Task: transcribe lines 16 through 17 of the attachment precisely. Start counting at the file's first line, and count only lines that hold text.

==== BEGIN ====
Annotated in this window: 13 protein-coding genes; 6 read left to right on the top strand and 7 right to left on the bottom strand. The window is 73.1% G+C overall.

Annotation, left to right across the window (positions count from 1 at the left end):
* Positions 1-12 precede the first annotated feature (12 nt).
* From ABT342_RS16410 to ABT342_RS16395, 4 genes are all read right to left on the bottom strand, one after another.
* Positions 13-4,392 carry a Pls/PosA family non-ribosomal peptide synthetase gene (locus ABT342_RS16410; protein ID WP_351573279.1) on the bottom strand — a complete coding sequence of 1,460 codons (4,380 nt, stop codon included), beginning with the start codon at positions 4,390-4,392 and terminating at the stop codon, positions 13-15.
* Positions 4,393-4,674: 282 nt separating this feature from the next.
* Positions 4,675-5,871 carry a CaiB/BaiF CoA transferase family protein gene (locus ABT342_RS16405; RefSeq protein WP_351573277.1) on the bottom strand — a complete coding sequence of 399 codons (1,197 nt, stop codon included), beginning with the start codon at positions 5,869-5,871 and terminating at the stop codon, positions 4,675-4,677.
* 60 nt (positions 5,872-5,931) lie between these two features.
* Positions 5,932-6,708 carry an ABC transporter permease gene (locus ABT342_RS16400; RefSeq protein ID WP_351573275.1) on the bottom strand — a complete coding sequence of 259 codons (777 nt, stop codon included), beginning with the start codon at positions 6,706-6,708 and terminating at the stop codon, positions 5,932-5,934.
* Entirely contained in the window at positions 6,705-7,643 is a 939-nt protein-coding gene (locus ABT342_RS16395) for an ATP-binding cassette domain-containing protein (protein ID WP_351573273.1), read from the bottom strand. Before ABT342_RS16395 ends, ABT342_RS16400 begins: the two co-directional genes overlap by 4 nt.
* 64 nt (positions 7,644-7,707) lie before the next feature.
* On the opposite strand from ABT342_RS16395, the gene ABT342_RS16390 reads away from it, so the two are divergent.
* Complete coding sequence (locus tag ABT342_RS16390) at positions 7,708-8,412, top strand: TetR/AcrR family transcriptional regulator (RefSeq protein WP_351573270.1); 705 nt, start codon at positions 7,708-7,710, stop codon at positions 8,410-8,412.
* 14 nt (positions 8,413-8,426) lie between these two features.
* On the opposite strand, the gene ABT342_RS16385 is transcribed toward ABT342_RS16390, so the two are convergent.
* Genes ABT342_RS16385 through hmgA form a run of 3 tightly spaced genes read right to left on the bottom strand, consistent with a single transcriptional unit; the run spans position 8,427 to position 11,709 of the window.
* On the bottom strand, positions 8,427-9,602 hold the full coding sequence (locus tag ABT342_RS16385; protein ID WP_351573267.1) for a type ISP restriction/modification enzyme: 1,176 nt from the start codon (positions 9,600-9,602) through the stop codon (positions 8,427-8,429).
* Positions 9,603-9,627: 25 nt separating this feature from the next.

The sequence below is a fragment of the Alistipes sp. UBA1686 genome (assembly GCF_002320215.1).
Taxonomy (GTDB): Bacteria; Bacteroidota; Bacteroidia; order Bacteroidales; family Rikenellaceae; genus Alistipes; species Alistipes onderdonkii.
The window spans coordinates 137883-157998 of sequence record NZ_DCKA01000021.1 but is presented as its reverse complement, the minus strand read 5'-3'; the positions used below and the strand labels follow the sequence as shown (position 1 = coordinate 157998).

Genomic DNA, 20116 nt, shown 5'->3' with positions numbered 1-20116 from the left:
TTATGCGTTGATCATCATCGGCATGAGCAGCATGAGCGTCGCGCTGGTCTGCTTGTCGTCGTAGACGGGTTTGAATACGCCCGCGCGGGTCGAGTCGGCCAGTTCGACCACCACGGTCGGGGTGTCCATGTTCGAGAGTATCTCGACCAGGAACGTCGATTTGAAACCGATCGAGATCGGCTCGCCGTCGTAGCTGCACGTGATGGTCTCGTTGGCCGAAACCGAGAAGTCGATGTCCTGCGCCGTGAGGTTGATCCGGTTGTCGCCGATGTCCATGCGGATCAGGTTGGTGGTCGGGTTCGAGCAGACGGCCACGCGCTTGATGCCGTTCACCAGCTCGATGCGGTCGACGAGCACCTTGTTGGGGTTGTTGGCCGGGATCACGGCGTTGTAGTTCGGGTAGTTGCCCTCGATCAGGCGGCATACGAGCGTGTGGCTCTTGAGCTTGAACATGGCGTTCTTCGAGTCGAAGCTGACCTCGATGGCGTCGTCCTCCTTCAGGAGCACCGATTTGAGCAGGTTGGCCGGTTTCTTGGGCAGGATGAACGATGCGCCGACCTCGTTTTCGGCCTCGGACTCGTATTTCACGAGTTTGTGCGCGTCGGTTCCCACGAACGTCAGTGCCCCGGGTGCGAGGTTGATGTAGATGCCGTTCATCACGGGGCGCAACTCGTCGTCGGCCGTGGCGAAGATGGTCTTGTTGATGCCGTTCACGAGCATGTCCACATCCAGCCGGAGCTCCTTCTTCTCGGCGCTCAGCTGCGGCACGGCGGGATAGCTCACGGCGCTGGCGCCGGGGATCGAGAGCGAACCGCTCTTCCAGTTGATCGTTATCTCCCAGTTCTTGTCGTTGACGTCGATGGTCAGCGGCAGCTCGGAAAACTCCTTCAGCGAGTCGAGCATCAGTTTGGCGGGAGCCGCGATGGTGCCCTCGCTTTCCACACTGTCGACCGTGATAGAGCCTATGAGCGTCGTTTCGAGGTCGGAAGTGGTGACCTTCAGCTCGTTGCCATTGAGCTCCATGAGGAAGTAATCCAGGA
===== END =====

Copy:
* Genes ABT342_RS16385 through hmgA form a run of 3 tightly spaced genes read right to left on the bottom strand, consistent with a single transcriptional unit; the run spans position 8,427 to position 11,709 of the window.
* On the bottom strand, positions 8,427-9,602 hold the full coding sequence (locus tag ABT342_RS16385; protein ID WP_351573267.1) for a type ISP restriction/modification enzyme: 1,176 nt from the start codon (positions 9,600-9,602) through the stop codon (positions 8,427-8,429).